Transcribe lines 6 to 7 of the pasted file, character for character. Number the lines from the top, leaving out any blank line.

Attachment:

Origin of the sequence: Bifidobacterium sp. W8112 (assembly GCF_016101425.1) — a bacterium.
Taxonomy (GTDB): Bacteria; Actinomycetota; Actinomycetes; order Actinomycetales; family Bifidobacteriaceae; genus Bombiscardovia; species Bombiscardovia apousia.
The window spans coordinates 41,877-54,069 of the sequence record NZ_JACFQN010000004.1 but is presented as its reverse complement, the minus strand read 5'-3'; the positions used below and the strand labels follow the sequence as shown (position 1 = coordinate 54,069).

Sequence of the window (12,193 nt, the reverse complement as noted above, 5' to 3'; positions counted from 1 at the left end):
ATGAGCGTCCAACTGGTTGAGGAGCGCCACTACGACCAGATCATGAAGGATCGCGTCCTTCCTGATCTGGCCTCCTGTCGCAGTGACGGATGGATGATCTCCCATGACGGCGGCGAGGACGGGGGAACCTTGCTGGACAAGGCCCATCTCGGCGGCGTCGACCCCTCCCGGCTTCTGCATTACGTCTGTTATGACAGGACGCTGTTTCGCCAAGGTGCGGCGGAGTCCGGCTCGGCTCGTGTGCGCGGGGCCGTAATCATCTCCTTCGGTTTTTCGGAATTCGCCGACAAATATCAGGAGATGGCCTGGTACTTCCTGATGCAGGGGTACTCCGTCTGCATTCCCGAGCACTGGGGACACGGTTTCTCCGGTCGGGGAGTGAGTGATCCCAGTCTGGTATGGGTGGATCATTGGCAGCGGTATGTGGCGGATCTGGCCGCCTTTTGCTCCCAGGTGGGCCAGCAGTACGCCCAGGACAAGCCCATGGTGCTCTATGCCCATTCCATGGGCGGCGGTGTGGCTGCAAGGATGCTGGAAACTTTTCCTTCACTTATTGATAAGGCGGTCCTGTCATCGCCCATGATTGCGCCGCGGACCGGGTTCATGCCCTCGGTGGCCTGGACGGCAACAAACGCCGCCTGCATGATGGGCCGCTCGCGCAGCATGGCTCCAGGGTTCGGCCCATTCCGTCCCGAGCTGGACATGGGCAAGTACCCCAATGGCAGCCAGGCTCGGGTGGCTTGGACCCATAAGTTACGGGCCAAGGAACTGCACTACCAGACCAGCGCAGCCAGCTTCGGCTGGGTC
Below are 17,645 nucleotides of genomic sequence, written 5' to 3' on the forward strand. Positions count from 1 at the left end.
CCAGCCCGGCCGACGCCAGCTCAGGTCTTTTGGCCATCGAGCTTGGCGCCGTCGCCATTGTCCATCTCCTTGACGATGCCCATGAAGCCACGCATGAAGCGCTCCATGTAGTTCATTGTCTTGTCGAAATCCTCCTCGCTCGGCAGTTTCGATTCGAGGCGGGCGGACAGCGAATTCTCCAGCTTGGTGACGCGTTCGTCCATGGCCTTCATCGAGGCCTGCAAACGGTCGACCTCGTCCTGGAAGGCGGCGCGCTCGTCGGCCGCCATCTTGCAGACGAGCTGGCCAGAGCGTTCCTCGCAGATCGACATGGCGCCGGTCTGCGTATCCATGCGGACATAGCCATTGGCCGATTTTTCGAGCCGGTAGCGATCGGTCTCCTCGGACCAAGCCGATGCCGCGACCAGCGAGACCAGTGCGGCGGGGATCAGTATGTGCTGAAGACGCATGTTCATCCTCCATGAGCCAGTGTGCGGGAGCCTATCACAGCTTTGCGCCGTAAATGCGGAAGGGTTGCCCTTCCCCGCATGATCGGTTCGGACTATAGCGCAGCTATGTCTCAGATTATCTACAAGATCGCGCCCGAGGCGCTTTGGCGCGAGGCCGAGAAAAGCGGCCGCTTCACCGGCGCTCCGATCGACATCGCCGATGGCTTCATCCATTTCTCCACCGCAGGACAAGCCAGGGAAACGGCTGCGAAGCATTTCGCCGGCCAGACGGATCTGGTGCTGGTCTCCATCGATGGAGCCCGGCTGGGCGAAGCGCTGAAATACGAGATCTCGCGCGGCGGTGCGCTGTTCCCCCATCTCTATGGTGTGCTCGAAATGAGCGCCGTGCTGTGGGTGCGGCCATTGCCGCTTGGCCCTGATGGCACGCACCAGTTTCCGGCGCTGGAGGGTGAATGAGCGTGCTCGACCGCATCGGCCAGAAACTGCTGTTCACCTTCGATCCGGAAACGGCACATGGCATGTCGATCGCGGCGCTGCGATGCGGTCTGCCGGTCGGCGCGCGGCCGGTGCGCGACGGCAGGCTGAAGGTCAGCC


Below are 17,645 nucleotides of genomic sequence, written 5' to 3' on the forward strand. Positions count from 1 at the left end.
CCAGCCCGGCCGACGCCAGCTCAGGTCTTTTGGCCATCGAGCTTGGCGCCGTCGCCATTGTCCATCTCCTTGACGATGCCCATGAAGCCACGCATGAAGCGCTCCATGTAGTTCATTGTCTTGTCGAAATCCTCCTCGCTCGGCAGTTTCGATTCGAGGCGGGCGGACAGCGAATTCTCCAGCTTGGTGACGCGTTCGTCCATGGCCTTCATCGAGGCCTGCAAACGGTCGACCTCGTCCTGGAAGGCGGCGCGCTCGTCGGCCGCCATCTTGCAGACGAGCTGGCCAGAGCGTTCCTCGCAGATCGACATGGCGCCGGTCTGCGTATCCATGCGGACATAGCCATTGGCCGATTTTTCGAGCCGGTAGCGATCGGTCTCCTCGGACCAAGCCGATGCCGCGACCAGCGAGACCAGTGCGGCGGGGATCAGTATGTGCTGAAGACGCATGTTCATCCTCCATGAGCCAGTGTGCGGGAGCCTATCACAGCTTTGCGCCGTAAATGCGGAAGGGTTGCCCTTCCCCGCATGATCGGTTCGGACTATAGCGCAGCTATGTCTCAGATTATCTACAAGATCGCGCCCGAGGCGCTTTGGCGCGAGGCCGAGAAAAGCGGCCGCTTCACCGGCGCTCCGATCGACATCGCCGATGGCTTCATCCATTTCTCCACCGCAGGACAAGCCAGGGAAACGGCTGCGAAGCATTTCGCCGGCCAGACGGATCTGGTGCTGGTCTCCATCGATGGAGCCCGGCTGGGCGAAGCGCTGAAATACGAGATCTCGCGCGGCGGTGCGCTGTTCCCCCATCTCTATGGTGTGCTCGAAATGAGCGCCGTGCTGTGGGTGCGGCCATTGCCGCTTGGCCCTGATGGCACGCACCAGTTTCCGGCGCTGGAGGGTGAATGAGCGTGCTCGACCGCATCGGCCAGAAACTGCTGTTCACCTTCGATCCGGAAACGGCACATGGCATGTCGATCGCGGCGCTGCGATGCGGTCTGCCGGTCGGCGCGCGGCCGGTGCGCGACGGCAGGCTGAAGGTCAGCC